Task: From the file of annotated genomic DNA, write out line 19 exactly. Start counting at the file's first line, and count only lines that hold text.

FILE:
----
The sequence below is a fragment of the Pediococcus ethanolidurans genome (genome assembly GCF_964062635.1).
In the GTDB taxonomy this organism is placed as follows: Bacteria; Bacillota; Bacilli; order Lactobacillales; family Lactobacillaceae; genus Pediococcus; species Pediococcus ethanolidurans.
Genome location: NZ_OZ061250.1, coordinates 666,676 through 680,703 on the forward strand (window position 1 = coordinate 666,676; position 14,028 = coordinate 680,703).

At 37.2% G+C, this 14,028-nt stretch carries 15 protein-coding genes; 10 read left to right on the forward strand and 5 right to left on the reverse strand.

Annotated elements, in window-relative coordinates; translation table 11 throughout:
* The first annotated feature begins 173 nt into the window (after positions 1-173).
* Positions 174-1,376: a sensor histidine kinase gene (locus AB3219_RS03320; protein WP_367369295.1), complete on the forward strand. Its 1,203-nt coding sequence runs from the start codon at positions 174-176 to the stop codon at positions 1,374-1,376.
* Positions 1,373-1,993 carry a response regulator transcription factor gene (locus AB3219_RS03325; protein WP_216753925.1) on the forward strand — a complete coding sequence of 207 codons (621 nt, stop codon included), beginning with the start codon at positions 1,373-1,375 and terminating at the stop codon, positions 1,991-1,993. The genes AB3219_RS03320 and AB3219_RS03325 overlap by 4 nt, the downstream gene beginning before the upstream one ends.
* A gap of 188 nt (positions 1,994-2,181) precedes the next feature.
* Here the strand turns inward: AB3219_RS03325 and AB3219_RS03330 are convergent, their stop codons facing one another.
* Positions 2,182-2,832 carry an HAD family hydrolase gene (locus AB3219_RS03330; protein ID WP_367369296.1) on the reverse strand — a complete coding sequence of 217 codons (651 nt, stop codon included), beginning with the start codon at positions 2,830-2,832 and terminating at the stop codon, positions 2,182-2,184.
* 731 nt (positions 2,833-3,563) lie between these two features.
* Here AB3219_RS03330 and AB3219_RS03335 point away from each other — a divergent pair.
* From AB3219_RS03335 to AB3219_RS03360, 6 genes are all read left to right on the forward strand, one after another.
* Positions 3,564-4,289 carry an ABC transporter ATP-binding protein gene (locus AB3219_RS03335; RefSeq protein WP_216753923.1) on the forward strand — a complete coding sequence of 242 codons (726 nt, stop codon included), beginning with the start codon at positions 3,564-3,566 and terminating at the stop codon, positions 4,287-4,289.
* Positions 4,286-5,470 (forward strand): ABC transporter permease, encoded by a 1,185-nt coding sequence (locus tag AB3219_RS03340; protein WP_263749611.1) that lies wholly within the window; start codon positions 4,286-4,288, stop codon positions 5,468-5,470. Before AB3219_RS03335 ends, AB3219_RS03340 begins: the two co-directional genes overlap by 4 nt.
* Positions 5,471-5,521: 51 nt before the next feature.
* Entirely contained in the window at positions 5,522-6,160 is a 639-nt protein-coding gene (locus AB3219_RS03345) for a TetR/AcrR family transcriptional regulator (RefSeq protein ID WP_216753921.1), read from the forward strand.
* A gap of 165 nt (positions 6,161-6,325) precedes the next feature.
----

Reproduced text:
* A gap of 165 nt (positions 6,161-6,325) precedes the next feature.